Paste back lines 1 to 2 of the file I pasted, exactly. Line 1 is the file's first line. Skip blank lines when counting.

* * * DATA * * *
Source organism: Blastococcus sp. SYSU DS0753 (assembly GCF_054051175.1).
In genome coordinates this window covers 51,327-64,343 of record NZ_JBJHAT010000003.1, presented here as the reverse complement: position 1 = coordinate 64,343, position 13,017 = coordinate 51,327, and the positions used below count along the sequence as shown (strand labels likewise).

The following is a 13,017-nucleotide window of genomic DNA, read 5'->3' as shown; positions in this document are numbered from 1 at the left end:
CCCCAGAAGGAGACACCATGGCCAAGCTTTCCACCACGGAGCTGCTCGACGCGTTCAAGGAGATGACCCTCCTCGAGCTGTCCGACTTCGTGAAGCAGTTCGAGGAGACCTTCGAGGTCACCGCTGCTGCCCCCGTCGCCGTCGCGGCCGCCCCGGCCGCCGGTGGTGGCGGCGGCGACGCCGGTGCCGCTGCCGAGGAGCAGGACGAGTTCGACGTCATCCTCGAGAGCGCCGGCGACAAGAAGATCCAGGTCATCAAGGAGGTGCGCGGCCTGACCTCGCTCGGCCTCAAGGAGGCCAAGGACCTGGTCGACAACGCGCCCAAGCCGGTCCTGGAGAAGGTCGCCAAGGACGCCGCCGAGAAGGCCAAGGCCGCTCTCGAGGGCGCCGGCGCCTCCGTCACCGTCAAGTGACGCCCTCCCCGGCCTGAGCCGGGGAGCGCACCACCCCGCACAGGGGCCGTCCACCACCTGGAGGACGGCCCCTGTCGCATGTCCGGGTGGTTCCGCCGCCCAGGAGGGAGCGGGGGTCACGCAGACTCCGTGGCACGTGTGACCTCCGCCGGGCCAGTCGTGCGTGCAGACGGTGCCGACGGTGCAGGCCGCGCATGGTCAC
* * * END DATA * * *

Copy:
Source organism: Blastococcus sp. SYSU DS0753 (assembly GCF_054051175.1).
In genome coordinates this window covers 51,327-64,343 of record NZ_JBJHAT010000003.1, presented here as the reverse complement: position 1 = coordinate 64,343, position 13,017 = coordinate 51,327, and the positions used below count along the sequence as shown (strand labels likewise).